Onland row at world champs

In Not the News today (content may offend) there was surprise, and some confusion at the World Rowing Championships at Lake Karapiro as the event came to a close.

In a triumph of misunderstanding, the Saharan International Rowing Team, not previously seen or expected, appeared lakeside and immediately set about verbally abusing any other teams they could find.

Mystified officials tried to restore order, but soon became embroiled in a row over their participation.

‘We come here to row, don’t care who with,’ said a man who appeared to be their team captain, and later identified as Iben Dis’ear.

I managed to get a word with him, and discovered that this largely Arab based team had travelled overland for six weeks, purely in search of world class rowing – or as he put it ‘row, bloody good argument, whatever!’

Apparently a good row passes the long nights in the desert, and is seen as a culturally significant sign of intellectual ability.

‘The chance of international competition was too good to miss,’ added team coach Ahmed Issinu.

Once the problem had been identified, sympathetic officials arranged an informal afternoon row with volunteer teams. There was almost an argument over who should go first with the Welsh pushing in ahead of the keen Aussies on the chance of a free spat.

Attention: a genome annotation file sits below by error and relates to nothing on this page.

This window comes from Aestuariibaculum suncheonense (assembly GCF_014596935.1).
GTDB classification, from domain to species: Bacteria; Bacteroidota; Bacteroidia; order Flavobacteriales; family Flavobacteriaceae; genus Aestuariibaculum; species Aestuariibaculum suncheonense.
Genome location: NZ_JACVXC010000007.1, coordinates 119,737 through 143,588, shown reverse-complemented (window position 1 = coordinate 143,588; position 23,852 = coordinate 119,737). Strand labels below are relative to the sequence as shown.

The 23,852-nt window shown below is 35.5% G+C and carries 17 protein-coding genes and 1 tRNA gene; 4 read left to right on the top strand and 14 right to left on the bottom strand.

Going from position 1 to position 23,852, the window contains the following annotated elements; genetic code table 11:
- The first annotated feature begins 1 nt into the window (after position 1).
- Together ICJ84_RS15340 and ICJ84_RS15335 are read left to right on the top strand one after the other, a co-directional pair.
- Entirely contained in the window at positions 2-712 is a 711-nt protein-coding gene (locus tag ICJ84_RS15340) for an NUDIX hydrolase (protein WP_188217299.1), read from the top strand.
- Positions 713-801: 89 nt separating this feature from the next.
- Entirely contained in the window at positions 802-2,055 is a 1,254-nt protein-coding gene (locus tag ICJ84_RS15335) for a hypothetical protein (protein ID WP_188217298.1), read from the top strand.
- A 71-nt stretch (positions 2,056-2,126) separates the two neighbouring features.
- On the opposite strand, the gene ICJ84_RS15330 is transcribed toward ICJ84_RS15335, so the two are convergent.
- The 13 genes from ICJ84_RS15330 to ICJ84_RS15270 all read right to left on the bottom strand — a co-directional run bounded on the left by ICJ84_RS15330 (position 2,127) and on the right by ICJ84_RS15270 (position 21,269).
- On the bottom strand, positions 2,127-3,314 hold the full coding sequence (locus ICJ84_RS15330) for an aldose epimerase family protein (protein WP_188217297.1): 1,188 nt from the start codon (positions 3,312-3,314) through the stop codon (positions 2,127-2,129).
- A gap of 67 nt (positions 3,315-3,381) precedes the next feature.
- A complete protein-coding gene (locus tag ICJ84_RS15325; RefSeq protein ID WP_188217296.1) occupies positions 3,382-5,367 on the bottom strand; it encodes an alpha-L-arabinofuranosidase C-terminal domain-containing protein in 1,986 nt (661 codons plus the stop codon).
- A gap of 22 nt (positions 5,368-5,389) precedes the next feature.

Nothing like a good row to please the fans. Photo by Colin Morison Photography.

Eventually a highly experienced Scots team represented the collected oarsmen and women, and provided an entertaining, if not unexpectedly good, standard of cut and thrust rowing.

Early disqualifications for simple gain-saying, and some contributions that barely got above heated debate, ensured that two quality teams slugged it out in a full scale screamer.

A large Kiwi contingent added to the atmosphere with a bottle heaving Mexican Wave, reminiscent of Eden Park in all its glory.

The Kiwi contingent practice and check their gear for a row. Photo by Colin morison Photography.

Quality won the day, and there was no denying the experience of the Saharans who won with a stunning series of one-liners on coming home drunk, never washing up, and being rubbish under the sheets.

Walking away from the lake edge Mr Dis’ear looked at the other rowing and was heard to remark, ‘What the **** are they doing?’

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